Discuss impact on schools on Election Day
The School Committee seems set to reconsider keeping district schools closed during the state primary election on Tuesday, Sept. 6. Earlier this month, the School Committee voted to revise the 2022-23 school calendar presented by Superintendent of Schools Dr. Dianne Kelly. Kelly proposed starting the school year on August 24 for teachers and August 25 for most students. However, the majority of School Committee members stated they wanted to start the school year a little later, approving a Monday, August 29 start for teachers with students heading back on Tuesday, August 30. To help create some flexibility in the schedule, the committee agreed to open schools on the state primary day on Sept. 6.
At Tuesday evening’s committee meeting, Revere Election Commissioner Paul Fahey gave a brief presentation on the Election Department’s use of Revere schools as polling locations. He also asked for flexibility in being able to use the schools on election days.
Kelly made the case for keeping schools closed on Election Day, even with a light turnout expected for the state primary. During the debate on the vote to keep the schools open during the primary, Kelly said there were some misconceptions about what parts of the schools are used for voting and the degree to which that would impact the operations of the schools.
Currently, five of the eight district schools are used as polling locations, Fahey stated.
“I have been working with Mr. Fahey to identify places that we felt were more highly manageable in terms of having elections, and one of the issues that we do have is that in two of our schools the elections are held in the cafeteria,” said Kelly, adding that those two schools are the Hill and Whelan elementary schools. “So trying to operate a school while you have no access to a cafeteria and feeding children becomes a little bit arduous.”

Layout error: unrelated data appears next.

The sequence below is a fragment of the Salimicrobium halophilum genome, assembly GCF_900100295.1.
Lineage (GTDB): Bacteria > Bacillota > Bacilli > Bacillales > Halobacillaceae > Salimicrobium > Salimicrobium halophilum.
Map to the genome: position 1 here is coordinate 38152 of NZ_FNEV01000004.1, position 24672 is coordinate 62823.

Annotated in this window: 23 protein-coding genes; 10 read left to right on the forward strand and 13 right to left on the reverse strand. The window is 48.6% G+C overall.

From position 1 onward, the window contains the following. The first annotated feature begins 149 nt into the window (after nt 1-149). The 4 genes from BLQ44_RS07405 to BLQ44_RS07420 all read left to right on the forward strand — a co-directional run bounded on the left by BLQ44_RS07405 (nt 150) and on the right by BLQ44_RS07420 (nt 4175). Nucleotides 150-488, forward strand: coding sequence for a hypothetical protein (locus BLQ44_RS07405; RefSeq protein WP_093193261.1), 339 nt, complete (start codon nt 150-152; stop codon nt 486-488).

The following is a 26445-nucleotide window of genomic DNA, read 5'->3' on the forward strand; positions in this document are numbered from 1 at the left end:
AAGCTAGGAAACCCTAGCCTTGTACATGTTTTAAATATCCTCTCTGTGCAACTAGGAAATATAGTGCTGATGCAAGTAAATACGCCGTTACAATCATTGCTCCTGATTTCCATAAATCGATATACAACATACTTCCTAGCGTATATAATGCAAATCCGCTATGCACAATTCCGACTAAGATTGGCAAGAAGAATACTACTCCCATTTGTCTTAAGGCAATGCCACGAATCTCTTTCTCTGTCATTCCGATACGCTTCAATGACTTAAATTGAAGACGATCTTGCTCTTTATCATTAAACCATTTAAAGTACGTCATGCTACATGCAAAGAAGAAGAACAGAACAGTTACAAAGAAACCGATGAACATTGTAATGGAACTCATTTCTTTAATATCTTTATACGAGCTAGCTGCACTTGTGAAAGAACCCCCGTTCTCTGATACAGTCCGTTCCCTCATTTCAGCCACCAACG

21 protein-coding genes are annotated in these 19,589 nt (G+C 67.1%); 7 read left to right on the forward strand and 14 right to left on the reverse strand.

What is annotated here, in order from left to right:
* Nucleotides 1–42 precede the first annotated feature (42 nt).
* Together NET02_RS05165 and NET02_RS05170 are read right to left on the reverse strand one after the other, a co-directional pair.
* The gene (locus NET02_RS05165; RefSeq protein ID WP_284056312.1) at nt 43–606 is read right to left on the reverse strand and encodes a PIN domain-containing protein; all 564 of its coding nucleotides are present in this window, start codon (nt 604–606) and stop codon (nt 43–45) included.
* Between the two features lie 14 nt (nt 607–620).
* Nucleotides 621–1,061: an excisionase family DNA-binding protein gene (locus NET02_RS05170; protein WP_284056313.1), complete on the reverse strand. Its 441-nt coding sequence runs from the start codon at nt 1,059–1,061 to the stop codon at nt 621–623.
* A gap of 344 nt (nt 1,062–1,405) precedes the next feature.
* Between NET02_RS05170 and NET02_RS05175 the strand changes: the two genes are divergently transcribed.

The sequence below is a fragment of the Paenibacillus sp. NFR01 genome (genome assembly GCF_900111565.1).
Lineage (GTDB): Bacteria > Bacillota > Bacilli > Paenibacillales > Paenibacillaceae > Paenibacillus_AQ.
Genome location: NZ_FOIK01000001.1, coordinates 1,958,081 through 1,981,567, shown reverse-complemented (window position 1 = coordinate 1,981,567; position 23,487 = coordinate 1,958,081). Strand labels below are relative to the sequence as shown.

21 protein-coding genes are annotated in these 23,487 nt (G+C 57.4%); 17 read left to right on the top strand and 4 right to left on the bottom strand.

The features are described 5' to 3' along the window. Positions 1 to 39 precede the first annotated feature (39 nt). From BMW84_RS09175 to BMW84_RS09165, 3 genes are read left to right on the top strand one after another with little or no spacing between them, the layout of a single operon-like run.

Kelly said she understands the School Committee voted to open the schools on Sept. 6 in order to make sure the school year ended on a more beneficial day, but suggested the committee might want to reconsider that vote.
School Committee Member Aisha Milbury Ellis asked Fahey if the city could use other buildings rather than schools as polling locations.
Fahey noted that there are not many public buildings available as polling locations, and also noted that there has been a move away from using fire stations as voting locations because of safety concerns. “I think in most of the communities I’ve been talking to, and even in my previous experience … I think generally school buildings lend themselves to this use with the way they are built with big spaces, whether it’s a cafeteria or a gymnasium,” said Fahey.
Milbury Ellis said she understands why the Election Department would want to use the schools, but added that she feels kids should be in school rather than having a day off. “I can see the need, but hope we could use other buildings first before automatically using the schools,” she said.
School Committee Member Susan Gravellese said she voted against opening the schools on Sept. 6 because of safety concerns. “So we don’t think a lot of people will come out in September, so we’ll just open the schools,” she said. “We could have 50 to 200 people coming in, but we don’t know who they are or their background. They are in the schools with our students, and we don’t know if it is safe for them.”
School Committee Member John Kingston initially voted to keep school open on Sept. 6, but he said he might reconsider because of the safety concerns that were raised.
School Committee Vice-Chair Stacey Bronsdon-Rizzo said she would put the issue on the agenda for a possible vote at the next committee meeting.